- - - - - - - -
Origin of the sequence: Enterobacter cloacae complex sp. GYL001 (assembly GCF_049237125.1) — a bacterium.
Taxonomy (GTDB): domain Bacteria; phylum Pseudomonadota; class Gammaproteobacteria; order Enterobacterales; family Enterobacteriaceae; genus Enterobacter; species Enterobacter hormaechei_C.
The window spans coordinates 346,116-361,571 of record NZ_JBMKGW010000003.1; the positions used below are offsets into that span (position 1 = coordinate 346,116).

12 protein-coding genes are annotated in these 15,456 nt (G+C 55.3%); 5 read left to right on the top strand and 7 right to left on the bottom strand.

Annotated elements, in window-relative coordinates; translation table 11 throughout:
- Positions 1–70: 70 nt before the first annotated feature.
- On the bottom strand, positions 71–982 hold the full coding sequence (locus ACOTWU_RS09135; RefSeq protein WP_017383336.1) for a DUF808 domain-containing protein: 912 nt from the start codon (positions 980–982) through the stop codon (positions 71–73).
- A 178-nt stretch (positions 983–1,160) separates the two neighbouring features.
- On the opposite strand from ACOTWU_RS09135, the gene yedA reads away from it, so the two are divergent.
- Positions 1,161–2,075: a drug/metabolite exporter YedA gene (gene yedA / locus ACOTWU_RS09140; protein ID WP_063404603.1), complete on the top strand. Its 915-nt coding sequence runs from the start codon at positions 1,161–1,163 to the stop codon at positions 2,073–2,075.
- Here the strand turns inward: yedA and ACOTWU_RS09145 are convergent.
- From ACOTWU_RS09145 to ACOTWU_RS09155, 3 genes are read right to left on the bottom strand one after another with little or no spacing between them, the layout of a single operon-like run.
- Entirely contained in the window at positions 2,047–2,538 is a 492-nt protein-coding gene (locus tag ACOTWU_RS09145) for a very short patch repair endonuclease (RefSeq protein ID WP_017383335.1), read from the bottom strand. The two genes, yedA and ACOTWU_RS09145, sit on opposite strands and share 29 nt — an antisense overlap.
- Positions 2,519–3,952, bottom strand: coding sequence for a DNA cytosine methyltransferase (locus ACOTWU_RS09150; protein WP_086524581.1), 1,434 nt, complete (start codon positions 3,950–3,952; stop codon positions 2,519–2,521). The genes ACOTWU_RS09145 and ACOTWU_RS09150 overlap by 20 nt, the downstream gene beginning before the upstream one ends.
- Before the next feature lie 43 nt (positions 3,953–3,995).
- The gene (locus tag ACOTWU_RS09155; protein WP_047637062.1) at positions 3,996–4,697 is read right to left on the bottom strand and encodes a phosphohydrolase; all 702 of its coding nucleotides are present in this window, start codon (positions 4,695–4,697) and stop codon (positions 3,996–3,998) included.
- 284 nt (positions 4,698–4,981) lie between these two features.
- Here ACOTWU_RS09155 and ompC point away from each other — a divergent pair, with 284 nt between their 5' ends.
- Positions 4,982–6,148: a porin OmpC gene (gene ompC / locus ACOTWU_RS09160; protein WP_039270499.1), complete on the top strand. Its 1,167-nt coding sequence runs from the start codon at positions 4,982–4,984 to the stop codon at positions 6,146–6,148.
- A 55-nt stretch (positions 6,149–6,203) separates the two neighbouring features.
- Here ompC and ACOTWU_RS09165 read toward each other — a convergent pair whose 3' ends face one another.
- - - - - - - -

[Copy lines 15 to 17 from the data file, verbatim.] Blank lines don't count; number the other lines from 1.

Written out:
- Before the next feature lie 43 nt (positions 3,953–3,995).
- The gene (locus tag ACOTWU_RS09155; protein WP_047637062.1) at positions 3,996–4,697 is read right to left on the bottom strand and encodes a phosphohydrolase; all 702 of its coding nucleotides are present in this window, start codon (positions 4,695–4,697) and stop codon (positions 3,996–3,998) included.
- 284 nt (positions 4,698–4,981) lie between these two features.